The press kit (or media kit or presentation dit) is a valuable tool when you want an in-depth hand-out to give to a member of the media, a funding source, or other valuable contact.
In addition to running my own public relations and marketing company, I’m also a part-time arts reporter who attends many opening nights. I’m always handed a press kit. Sometimes, it’s a typical bought-in-bulk folder with pockets and the theatre’s logo labeled on it. Sometimes, the folder has photos of the theatre on its cover.
The contents vary. Usually, there’s a copy of the evening’s playbill and a press release about the event. Some theatres include their annual reports, mission statements, and other information.
Depending on the theatre, there are other goodies. Goodspeed Musicals, the nationally regarded theatre in Connecticut, includes a CD with photographs and captions, which means I can file the review remotely. Berkshire Theatre Group includes backgrounders in its subscriber letter. Barrington Stage in Massachusetts includes the script of the play if it’s a premiere. Some theatres include drink tickets for intermission; one theatre, in a downtown setting, provides parking validation slips.
But the best press kits or media kits for me are the online ones. As a reporter, I’m interested in production photographs (with captions and photo credits), video interviews with the creative team, backgrounders on the participants, and a history of the production. Touring Broadway shows have extensive online media kits; smaller theatre companies have more basic ones. Although most online media kits are “open to the public,” only credentialed media have access to the photos, video and other materials. Some venues ask media to sign up for access (and then know who’s interested for future PR efforts).
Should you have a press kit? Should it be a handout? Should it be online?
Sarah Gronlic-McClurg, head of San Francisco’s Pounce PR, says, “I think a ‘newsroom’ spot on the website’s front page is important. And elements I always want my client to have include: bios, fact sheets (with some history/milestones), a press release page with copies of all recent press releases sent, and a media coverage page, with links to any articles that have appeared about the company.”
Hilda Mitrani, principal of Multilingual Media and Marketing in Miami, agrees. She recommends that a client have an online media kit and one that can be handed out. “The backgrounder should be three to five paragraphs, accompanied by a fact sheet. Be sure to emphasize your unique assets or attributes,” she says. Mitrani also includes live links to recent coverage of the client and their executives.
What to include
Consider the following components in your online and handout press kit.
1. The most essential element: your contact information. Name, Title, Company, Snail Mail Address, Phone, Cell Phone, Email and Website. You can also include a link to your Facebook, Twitter, and LinkedIn accounts.
2. Company History and Mission. Be concise. What do you do? What makes you stand out? Who are the members of your team? What unique assets do they (and you) bring to the market? Photos of your key team are always a good incentive. People like to put faces to names.
3. If you’re handing out a press kit at an event, have an event agenda. Who are the speakers? What are their titles? What’s the order of the presentation?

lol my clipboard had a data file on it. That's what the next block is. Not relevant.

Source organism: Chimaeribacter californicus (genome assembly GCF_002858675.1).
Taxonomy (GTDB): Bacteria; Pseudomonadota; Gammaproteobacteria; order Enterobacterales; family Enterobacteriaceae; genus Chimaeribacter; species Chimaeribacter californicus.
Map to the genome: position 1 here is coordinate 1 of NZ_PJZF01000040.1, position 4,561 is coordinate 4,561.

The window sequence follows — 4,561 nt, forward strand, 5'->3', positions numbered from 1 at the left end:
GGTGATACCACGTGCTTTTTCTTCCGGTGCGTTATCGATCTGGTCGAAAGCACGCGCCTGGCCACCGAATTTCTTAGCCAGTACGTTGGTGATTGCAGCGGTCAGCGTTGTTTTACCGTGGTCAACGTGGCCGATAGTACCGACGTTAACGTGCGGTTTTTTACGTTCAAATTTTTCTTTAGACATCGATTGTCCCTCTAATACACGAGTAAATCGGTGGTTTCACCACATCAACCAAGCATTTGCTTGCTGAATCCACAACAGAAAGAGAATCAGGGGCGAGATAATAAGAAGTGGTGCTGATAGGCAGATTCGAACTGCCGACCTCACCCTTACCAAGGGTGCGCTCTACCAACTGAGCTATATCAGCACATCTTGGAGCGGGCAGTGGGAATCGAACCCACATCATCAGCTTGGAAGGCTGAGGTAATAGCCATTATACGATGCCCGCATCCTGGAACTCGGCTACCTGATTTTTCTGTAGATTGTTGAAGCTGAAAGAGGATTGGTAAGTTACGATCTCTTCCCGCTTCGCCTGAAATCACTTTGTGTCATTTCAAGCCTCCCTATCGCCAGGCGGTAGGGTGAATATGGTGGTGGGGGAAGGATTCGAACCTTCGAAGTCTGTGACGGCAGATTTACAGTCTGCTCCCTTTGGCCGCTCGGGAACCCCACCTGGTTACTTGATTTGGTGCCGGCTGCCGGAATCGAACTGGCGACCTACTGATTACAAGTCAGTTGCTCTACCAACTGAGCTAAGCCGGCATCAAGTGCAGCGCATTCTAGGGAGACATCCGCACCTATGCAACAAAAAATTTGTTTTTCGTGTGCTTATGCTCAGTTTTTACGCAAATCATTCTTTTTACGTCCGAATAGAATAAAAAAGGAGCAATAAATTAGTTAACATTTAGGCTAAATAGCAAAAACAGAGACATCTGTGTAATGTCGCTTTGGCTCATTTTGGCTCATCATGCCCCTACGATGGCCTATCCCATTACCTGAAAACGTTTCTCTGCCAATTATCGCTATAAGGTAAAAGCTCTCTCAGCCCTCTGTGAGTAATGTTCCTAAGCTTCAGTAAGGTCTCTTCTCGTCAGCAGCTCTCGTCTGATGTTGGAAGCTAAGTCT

4. Share some recent press coverage. If you’re putting articles in a folder, use a quality copier. Use color copies for articles that originally ran in color. If you’re posting online, make sure your links work.
5. If you’re handing out the kit at an event or meeting, you can include photos on a disk. Editors like high-resolution photos with captions and photo credits. Don’t brag or use promotional language in the captions. Keep them simple. If you’re posting online, the same rules apply.
6. If you post video to your online kit, provide a brief description of what the video includes.
To swag or not to swag
There are always enhancements to either an online media kit or a handout.
If you’re a baker, restaurateur, or shopkeeper, include a coupon inviting the person to visit your shop for a free (insert the product here). That brings the person to your place of business. If you’re a consultant, that coupon could entitle people to an introductory session.
When I helped develop the first capital campaign for public radio station WFCR in Amherst, MA, they were raising funds for a new transmitter and tower. We designed the presentation folder, given to the media and potential high-end donors, so it unfolded like a tower. We also included a CD, recorded by the station’s familiar on-air voices, which explained the campaign, the station history, and what the new transmitter and tower would do to better people’s radio listening experience. An audio or audio/visual component is an enhancement.
Some people include “swag” or giveaways. The right kind of give-away scores points. Everyone needs quality ballpoint pens. Your pen with your logo and contact information on it is always appreciated. One of my travel clients includes a tube of lip balm with their logo on the outside of the tube. My favorite summer swag has been a powerful key-chain flashlight, given to me by a prep school that has lit, but not brightly lit walkways. Just make sure that your swag enhances your pitch and doesn’t distract from your intentions.
Your press kit, when handed out, is a take-away of your business and its uniqueness. Online, it’s an essential tool for media. When you give the media good resources to work with, you’re likely to get a more informed article.
Mark G. Auerbach is principal at Mark G. Auerbach Public Relations, a Springfield, MA, based marketing, public relations, development and events consultancy. You can find more information about Mark at Facebook and LinkedIn